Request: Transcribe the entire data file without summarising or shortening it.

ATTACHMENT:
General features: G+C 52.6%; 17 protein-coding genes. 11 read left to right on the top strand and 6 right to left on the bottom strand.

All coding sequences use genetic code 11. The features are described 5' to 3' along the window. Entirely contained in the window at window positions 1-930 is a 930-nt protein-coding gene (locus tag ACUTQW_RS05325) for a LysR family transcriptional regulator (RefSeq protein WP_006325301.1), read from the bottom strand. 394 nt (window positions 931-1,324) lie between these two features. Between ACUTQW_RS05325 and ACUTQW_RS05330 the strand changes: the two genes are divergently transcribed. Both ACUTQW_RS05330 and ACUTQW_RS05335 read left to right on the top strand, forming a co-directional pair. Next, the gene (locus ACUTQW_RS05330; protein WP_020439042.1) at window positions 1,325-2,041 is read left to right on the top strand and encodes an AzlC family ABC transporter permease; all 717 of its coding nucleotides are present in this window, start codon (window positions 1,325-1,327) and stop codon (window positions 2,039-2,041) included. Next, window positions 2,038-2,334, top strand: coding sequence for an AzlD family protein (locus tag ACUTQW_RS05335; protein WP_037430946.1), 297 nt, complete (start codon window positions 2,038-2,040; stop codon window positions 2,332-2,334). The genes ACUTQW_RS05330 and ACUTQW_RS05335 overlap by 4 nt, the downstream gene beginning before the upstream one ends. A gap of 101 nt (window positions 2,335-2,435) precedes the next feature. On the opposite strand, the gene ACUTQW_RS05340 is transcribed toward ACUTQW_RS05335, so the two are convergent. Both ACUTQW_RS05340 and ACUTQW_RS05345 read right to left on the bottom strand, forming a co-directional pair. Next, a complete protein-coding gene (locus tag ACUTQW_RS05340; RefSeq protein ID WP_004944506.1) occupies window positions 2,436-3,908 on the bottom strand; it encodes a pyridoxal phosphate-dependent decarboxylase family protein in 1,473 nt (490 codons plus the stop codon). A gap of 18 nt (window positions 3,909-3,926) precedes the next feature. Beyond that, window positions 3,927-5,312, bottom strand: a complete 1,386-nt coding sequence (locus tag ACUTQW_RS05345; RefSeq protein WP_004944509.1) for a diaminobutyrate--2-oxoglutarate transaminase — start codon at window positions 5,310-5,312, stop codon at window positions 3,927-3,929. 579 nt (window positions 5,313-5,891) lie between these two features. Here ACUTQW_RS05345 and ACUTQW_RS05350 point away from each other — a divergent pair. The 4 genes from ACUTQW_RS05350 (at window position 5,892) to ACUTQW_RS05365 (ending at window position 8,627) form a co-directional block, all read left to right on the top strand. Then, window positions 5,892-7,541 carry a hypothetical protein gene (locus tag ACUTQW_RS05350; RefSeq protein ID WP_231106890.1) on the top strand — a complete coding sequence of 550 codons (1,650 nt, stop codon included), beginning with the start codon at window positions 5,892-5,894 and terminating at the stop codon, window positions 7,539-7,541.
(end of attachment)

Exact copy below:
General features: G+C 52.6%; 17 protein-coding genes. 11 read left to right on the top strand and 6 right to left on the bottom strand.

All coding sequences use genetic code 11. The features are described 5' to 3' along the window. Entirely contained in the window at window positions 1-930 is a 930-nt protein-coding gene (locus tag ACUTQW_RS05325) for a LysR family transcriptional regulator (RefSeq protein WP_006325301.1), read from the bottom strand. 394 nt (window positions 931-1,324) lie between these two features. Between ACUTQW_RS05325 and ACUTQW_RS05330 the strand changes: the two genes are divergently transcribed. Both ACUTQW_RS05330 and ACUTQW_RS05335 read left to right on the top strand, forming a co-directional pair. Next, the gene (locus ACUTQW_RS05330; protein WP_020439042.1) at window positions 1,325-2,041 is read left to right on the top strand and encodes an AzlC family ABC transporter permease; all 717 of its coding nucleotides are present in this window, start codon (window positions 1,325-1,327) and stop codon (window positions 2,039-2,041) included. Next, window positions 2,038-2,334, top strand: coding sequence for an AzlD family protein (locus tag ACUTQW_RS05335; protein WP_037430946.1), 297 nt, complete (start codon window positions 2,038-2,040; stop codon window positions 2,332-2,334). The genes ACUTQW_RS05330 and ACUTQW_RS05335 overlap by 4 nt, the downstream gene beginning before the upstream one ends. A gap of 101 nt (window positions 2,335-2,435) precedes the next feature. On the opposite strand, the gene ACUTQW_RS05340 is transcribed toward ACUTQW_RS05335, so the two are convergent. Both ACUTQW_RS05340 and ACUTQW_RS05345 read right to left on the bottom strand, forming a co-directional pair. Next, a complete protein-coding gene (locus tag ACUTQW_RS05340; RefSeq protein ID WP_004944506.1) occupies window positions 2,436-3,908 on the bottom strand; it encodes a pyridoxal phosphate-dependent decarboxylase family protein in 1,473 nt (490 codons plus the stop codon). A gap of 18 nt (window positions 3,909-3,926) precedes the next feature. Beyond that, window positions 3,927-5,312, bottom strand: a complete 1,386-nt coding sequence (locus tag ACUTQW_RS05345; RefSeq protein WP_004944509.1) for a diaminobutyrate--2-oxoglutarate transaminase — start codon at window positions 5,310-5,312, stop codon at window positions 3,927-3,929. 579 nt (window positions 5,313-5,891) lie between these two features. Here ACUTQW_RS05345 and ACUTQW_RS05350 point away from each other — a divergent pair. The 4 genes from ACUTQW_RS05350 (at window position 5,892) to ACUTQW_RS05365 (ending at window position 8,627) form a co-directional block, all read left to right on the top strand. Then, window positions 5,892-7,541 carry a hypothetical protein gene (locus tag ACUTQW_RS05350; RefSeq protein ID WP_231106890.1) on the top strand — a complete coding sequence of 550 codons (1,650 nt, stop codon included), beginning with the start codon at window positions 5,892-5,894 and terminating at the stop codon, window positions 7,539-7,541.